Feb 3rd, 2019, 01:35 PM

A Freak Show in Paris

By Leila Roker
One of Jean Paul Gaultier's designs on display in Montreal, Image Credit: Shutterstock/85698385
Jean Paul Gaultier's first stab at theater: Fashion Freak Show.

A dark stage with a projection of actors performing surgery graced the stage of Folies Bergère. Blood spurted, and as the masks came off to show the fabulous cast (and makeup) of Jean Paul Gaultier’s Fashion Freak Show, the crew revealed their surgical subject: a young Gaultier’s teddy bear with cones for breasts, which was the French designer’s first muse and creation during his childhood.

Fashion Freak Show, Jean Paul Gaultier’s experimental theater project, first premiered September 18, 2018, and is still running strong. Gaultier has been getting some extra traction as of late, as the Kardashians have been circulating some of his vintage garbe. Just two days ago, Vogue.com reported on the new trend. Gaultier is known for his timeless, yet incredibly edgy, pieces and is so iconic, brands are still accused of knocking off his designs. He showcased some of his infamous work, and more in Fashion Freak Show.



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The show is a mix of anecdotes, social commentary and themes according to decades that make up a biography of Gaultier’s life. He uses his geometric knack for outfits as well as visual aids (videos shot for the show, geometric designs, and even video from his own fashions shows), pre-recorded music, singing, dancing, and small scripted skits in Frenglish. Using all these art mediums, he tells the story of his rise to the top, as well as some of his trials and tribulations he faced in getting there. Teaming up with Grammy-winning composer, Nile Rodgers, and director, Tony Marshall, Gaultier has truly created a masterpiece.

A recurring motif of Gaultier’s show is his childhood teddy bear. One actress sported a teddy bear costume with a corset to display Gaultier’s affinity for opposites. The male dancers are regular teddy bears, until they turn around to showcase their hairy fat suits. This is arguably a nod to what is known in the gay community as a Bear, which landed with most audience members, but did leave a feeling that the laughing more-so revolved around the beautiful cast depicting fat people.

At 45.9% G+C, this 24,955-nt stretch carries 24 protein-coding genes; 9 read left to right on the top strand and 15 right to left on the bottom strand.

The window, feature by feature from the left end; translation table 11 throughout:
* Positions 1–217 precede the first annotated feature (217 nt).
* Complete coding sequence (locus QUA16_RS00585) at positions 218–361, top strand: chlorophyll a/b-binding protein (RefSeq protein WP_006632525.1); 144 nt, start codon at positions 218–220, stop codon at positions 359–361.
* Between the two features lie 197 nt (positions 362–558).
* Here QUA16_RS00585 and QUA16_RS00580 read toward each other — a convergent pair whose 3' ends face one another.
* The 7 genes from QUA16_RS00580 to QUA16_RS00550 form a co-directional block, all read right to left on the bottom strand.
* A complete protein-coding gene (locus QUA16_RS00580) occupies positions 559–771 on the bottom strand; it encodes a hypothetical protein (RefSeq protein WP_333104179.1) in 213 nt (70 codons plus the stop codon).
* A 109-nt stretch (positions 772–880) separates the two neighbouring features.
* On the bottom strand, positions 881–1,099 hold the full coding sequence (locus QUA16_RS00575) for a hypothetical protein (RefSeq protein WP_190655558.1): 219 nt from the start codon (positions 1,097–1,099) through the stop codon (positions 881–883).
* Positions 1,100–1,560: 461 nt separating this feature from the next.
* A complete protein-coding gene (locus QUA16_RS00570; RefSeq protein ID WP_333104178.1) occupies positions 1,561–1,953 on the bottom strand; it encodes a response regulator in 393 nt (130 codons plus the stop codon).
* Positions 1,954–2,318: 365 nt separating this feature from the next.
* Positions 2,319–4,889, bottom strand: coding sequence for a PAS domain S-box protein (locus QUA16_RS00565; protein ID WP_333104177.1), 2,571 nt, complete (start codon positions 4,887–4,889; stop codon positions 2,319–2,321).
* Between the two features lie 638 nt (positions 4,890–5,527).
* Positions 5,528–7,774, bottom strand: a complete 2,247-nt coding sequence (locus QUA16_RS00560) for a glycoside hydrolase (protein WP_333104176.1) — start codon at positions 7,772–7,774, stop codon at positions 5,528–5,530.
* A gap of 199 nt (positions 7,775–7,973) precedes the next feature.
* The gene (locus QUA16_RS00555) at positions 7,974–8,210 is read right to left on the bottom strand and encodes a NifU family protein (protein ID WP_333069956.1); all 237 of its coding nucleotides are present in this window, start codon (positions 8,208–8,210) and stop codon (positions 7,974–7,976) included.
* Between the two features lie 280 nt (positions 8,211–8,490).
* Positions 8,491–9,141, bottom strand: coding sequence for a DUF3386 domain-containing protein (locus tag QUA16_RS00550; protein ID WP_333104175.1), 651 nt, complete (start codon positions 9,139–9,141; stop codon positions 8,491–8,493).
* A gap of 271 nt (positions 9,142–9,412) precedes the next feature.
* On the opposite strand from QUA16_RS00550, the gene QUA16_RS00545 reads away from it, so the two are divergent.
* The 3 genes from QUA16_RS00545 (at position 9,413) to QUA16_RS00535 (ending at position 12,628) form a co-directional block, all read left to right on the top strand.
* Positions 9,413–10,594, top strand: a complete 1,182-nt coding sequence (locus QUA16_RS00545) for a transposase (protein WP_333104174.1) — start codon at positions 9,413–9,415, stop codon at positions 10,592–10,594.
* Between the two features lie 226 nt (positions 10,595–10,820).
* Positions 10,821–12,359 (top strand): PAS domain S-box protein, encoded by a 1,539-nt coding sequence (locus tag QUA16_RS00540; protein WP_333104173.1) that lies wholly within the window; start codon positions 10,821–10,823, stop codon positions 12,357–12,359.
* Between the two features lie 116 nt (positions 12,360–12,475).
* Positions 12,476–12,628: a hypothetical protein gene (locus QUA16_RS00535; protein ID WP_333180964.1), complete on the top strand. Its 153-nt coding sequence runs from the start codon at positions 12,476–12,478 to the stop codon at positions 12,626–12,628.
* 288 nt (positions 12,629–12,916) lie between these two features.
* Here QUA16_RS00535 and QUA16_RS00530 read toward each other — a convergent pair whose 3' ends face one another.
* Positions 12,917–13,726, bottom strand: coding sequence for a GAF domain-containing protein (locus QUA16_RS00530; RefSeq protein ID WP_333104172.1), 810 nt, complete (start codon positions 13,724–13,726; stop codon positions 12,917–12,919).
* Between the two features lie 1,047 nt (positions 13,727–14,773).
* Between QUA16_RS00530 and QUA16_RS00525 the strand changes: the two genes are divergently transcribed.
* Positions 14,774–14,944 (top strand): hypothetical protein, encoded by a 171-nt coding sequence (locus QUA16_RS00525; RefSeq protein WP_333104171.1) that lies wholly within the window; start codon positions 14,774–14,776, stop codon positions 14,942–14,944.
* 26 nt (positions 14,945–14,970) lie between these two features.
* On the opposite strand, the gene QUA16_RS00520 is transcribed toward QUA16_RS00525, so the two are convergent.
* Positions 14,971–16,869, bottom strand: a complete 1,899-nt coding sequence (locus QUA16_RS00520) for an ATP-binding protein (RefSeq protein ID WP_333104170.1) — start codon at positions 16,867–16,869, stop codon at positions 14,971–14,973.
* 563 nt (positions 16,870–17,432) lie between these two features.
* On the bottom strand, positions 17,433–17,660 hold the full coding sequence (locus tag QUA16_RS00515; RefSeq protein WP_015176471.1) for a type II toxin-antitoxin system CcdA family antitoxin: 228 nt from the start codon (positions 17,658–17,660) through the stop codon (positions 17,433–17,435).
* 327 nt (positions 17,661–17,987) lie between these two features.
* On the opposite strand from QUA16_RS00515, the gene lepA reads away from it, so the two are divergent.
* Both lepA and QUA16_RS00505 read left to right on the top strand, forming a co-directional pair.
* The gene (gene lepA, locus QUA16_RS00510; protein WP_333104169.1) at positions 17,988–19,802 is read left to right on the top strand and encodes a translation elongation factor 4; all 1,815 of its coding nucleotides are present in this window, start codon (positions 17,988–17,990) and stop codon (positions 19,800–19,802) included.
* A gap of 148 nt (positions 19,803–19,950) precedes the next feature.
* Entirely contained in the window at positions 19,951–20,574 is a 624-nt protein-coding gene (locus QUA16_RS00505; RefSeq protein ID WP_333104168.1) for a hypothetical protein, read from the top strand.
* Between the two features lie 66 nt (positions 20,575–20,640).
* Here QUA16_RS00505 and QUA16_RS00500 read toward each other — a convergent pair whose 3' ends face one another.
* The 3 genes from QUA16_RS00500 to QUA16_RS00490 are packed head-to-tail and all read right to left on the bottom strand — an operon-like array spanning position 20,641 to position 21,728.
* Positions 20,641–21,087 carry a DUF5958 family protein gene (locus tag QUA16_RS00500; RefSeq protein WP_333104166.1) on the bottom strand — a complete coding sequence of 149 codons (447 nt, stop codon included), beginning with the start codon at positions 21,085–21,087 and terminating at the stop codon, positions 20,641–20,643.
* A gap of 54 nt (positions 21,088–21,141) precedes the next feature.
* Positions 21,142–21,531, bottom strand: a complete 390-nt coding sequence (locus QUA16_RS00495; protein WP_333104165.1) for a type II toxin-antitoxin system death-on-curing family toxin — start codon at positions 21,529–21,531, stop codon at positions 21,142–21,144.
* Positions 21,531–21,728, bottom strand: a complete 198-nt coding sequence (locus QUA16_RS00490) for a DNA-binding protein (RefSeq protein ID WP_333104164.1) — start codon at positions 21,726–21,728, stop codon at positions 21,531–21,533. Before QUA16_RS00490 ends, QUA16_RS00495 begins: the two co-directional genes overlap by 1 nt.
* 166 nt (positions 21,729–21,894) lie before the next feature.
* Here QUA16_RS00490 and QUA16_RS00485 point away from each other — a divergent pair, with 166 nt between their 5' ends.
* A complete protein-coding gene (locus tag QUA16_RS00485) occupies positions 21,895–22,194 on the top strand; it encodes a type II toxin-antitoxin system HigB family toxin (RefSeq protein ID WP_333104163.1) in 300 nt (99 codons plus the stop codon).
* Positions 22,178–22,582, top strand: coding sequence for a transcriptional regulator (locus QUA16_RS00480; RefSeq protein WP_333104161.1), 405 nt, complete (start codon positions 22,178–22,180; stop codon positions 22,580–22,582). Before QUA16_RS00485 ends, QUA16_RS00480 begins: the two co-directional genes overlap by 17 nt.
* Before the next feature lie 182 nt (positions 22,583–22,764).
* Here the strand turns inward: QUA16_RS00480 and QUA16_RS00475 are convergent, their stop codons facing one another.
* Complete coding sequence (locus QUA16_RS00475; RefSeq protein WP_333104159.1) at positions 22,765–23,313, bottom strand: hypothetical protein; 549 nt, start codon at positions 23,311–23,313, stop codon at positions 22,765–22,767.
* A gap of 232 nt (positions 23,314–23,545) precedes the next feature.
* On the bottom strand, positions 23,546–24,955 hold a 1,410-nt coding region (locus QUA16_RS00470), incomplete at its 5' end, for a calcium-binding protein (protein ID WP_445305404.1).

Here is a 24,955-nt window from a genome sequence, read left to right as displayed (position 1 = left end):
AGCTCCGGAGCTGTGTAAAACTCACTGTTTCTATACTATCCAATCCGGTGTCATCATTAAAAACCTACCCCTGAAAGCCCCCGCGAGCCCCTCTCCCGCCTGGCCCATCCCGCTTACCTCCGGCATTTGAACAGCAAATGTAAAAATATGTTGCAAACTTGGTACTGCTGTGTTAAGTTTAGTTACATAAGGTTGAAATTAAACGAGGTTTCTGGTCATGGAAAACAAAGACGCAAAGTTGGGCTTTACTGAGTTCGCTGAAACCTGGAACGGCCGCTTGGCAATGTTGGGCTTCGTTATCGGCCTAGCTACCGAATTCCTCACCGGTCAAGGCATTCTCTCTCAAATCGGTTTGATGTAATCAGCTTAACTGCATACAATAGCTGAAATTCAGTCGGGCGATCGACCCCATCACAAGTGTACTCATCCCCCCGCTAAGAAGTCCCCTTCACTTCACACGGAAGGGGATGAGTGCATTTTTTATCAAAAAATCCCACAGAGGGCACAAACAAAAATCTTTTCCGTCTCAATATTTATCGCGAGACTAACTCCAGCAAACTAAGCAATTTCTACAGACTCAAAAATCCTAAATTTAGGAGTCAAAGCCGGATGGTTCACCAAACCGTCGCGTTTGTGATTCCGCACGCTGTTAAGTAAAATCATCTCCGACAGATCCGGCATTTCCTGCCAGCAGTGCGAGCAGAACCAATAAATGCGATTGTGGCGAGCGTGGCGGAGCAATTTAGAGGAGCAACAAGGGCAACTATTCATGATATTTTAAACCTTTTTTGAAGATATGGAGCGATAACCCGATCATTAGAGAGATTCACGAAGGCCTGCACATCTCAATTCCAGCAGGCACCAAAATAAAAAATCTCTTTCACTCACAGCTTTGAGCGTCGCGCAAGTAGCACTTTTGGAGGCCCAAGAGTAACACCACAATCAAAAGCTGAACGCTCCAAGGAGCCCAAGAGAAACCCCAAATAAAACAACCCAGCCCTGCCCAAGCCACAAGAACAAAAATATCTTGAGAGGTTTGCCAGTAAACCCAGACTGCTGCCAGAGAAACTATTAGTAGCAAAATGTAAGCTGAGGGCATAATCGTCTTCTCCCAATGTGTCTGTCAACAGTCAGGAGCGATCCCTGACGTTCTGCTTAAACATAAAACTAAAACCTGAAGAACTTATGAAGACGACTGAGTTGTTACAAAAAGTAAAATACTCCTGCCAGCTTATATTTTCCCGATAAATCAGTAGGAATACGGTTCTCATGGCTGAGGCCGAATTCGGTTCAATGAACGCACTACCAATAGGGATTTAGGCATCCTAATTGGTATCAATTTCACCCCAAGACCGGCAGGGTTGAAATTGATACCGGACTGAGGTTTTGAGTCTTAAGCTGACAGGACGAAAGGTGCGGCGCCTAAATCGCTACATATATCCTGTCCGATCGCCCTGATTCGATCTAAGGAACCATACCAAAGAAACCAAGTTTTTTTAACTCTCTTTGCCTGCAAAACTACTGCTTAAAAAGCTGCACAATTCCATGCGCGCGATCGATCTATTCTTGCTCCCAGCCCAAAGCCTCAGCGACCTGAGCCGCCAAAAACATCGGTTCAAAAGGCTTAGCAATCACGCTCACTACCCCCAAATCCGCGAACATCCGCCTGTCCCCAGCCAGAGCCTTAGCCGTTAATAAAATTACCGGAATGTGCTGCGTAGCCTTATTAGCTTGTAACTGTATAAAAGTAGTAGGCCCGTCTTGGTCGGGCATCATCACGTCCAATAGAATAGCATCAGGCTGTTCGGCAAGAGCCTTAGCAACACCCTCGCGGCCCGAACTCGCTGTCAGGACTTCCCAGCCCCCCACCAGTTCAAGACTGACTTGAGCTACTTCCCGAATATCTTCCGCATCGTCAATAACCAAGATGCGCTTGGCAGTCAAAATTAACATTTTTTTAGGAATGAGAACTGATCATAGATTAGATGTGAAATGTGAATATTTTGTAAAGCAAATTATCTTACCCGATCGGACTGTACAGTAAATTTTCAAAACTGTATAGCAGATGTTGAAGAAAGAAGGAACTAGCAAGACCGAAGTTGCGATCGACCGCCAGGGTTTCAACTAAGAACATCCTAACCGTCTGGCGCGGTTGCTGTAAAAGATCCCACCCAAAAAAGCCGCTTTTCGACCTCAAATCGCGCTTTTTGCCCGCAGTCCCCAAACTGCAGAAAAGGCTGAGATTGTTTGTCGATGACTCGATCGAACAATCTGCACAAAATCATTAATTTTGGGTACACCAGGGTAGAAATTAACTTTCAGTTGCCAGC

The designer is also known for his diverse runway casting by using various sizes, races and ages. A similar effort was put into the show. There was a significant amount of beautiful black and caramel faces on the stage; however, with the title ‘Freak Show,’ one might hope to see a variety of sizes rather than the completely model-esque ensemble, where each member could easily pursue a career in modeling. While it did allow them to effortlessly flaunt the pieces specifically designed for the show, it would have been more interesting (and comforting) to see diversity in size.

Gaultier also tried his hand at “race-blind” casting which was a refreshing take on a Paris stage. A black “Karl Lagerfeld” FaceTimed in, and a white female tribute to Josephine Baker was depicted on stage, which brought a different dynamic, but there was still a cringe-worthy aspect of watching a white female actress portray a black female 1920s trailblazer.

Josephine Baker performance

This being said, the show is not completely tone-deaf. It is communicated in English and French, and escapes all language barriers with the power of dance. Several skits depict some of Gaultier’s childhood insecurities. He also gives a brief look into his first love and business partner, Francis Menuge, as well as his battle with AIDS. He takes it as an opportunity to address safe sex.

The second half of the show definitely loses steam, heavily relying on a choreographed fashion show, but briefly looks into the press’ scrutiny of Gaultier and even plastic surgery. However, all criticisms aside, the show truly captivates the audience, and features a great soundtrack, witty skits and a talented vocalist. There’s truly very little across theater right now that is similar to this production and is an experience to be had on its own, but maybe not for those that are shy to nudity. Tickets for the show are available on ticketmaster.fr.